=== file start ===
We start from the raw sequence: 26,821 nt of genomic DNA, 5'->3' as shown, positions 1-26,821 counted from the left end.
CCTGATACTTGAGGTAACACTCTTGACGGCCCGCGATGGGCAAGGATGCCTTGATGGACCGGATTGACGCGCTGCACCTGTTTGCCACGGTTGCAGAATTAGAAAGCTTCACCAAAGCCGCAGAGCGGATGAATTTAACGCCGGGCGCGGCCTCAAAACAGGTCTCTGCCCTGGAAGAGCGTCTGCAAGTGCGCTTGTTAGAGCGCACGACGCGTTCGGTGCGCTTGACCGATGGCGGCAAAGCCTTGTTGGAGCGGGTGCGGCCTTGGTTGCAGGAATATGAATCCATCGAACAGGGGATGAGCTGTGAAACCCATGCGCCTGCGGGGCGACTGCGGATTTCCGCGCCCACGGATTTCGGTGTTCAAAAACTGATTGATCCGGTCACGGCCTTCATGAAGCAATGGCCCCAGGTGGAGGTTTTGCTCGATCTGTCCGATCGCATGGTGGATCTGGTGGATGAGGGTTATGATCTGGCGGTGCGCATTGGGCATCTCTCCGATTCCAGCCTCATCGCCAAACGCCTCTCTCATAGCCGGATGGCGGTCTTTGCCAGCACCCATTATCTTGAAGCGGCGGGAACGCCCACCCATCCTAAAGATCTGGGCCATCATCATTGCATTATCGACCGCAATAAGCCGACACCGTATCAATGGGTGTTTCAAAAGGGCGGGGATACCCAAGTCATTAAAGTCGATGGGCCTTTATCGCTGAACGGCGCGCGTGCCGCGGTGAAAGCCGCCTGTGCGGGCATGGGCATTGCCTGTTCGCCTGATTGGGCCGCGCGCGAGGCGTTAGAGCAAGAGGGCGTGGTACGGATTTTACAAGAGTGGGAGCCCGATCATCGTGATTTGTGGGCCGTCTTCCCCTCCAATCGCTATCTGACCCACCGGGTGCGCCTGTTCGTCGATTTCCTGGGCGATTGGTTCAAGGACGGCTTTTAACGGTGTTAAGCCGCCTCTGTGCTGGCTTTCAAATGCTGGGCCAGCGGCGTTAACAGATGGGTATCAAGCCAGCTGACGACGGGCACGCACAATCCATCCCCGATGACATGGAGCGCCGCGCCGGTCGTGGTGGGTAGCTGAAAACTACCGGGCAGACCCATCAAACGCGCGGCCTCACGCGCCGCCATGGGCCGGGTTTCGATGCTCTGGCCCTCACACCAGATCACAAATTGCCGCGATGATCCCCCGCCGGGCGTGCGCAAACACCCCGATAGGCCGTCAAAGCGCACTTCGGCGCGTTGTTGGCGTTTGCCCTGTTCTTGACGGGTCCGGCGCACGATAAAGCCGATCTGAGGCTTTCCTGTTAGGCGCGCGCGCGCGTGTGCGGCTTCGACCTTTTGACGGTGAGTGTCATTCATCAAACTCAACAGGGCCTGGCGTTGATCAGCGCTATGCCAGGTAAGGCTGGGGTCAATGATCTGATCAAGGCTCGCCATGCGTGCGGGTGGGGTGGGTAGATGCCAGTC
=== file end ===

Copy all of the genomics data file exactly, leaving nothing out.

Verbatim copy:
We start from the raw sequence: 26,821 nt of genomic DNA, 5'->3' as shown, positions 1-26,821 counted from the left end.
CCTGATACTTGAGGTAACACTCTTGACGGCCCGCGATGGGCAAGGATGCCTTGATGGACCGGATTGACGCGCTGCACCTGTTTGCCACGGTTGCAGAATTAGAAAGCTTCACCAAAGCCGCAGAGCGGATGAATTTAACGCCGGGCGCGGCCTCAAAACAGGTCTCTGCCCTGGAAGAGCGTCTGCAAGTGCGCTTGTTAGAGCGCACGACGCGTTCGGTGCGCTTGACCGATGGCGGCAAAGCCTTGTTGGAGCGGGTGCGGCCTTGGTTGCAGGAATATGAATCCATCGAACAGGGGATGAGCTGTGAAACCCATGCGCCTGCGGGGCGACTGCGGATTTCCGCGCCCACGGATTTCGGTGTTCAAAAACTGATTGATCCGGTCACGGCCTTCATGAAGCAATGGCCCCAGGTGGAGGTTTTGCTCGATCTGTCCGATCGCATGGTGGATCTGGTGGATGAGGGTTATGATCTGGCGGTGCGCATTGGGCATCTCTCCGATTCCAGCCTCATCGCCAAACGCCTCTCTCATAGCCGGATGGCGGTCTTTGCCAGCACCCATTATCTTGAAGCGGCGGGAACGCCCACCCATCCTAAAGATCTGGGCCATCATCATTGCATTATCGACCGCAATAAGCCGACACCGTATCAATGGGTGTTTCAAAAGGGCGGGGATACCCAAGTCATTAAAGTCGATGGGCCTTTATCGCTGAACGGCGCGCGTGCCGCGGTGAAAGCCGCCTGTGCGGGCATGGGCATTGCCTGTTCGCCTGATTGGGCCGCGCGCGAGGCGTTAGAGCAAGAGGGCGTGGTACGGATTTTACAAGAGTGGGAGCCCGATCATCGTGATTTGTGGGCCGTCTTCCCCTCCAATCGCTATCTGACCCACCGGGTGCGCCTGTTCGTCGATTTCCTGGGCGATTGGTTCAAGGACGGCTTTTAACGGTGTTAAGCCGCCTCTGTGCTGGCTTTCAAATGCTGGGCCAGCGGCGTTAACAGATGGGTATCAAGCCAGCTGACGACGGGCACGCACAATCCATCCCCGATGACATGGAGCGCCGCGCCGGTCGTGGTGGGTAGCTGAAAACTACCGGGCAGACCCATCAAACGCGCGGCCTCACGCGCCGCCATGGGCCGGGTTTCGATGCTCTGGCCCTCACACCAGATCACAAATTGCCGCGATGATCCCCCGCCGGGCGTGCGCAAACACCCCGATAGGCCGTCAAAGCGCACTTCGGCGCGTTGTTGGCGTTTGCCCTGTTCTTGACGGGTCCGGCGCACGATAAAGCCGATCTGAGGCTTTCCTGTTAGGCGCGCGCGCGCGTGTGCGGCTTCGACCTTTTGACGGTGAGTGTCATTCATCAAACTCAACAGGGCCTGGCGTTGATCAGCGCTATGCCAGGTAAGGCTGGGGTCAATGATCTGATCAAGGCTCGCCATGCGTGCGGGTGGGGTGGGTAGATGCCAGTC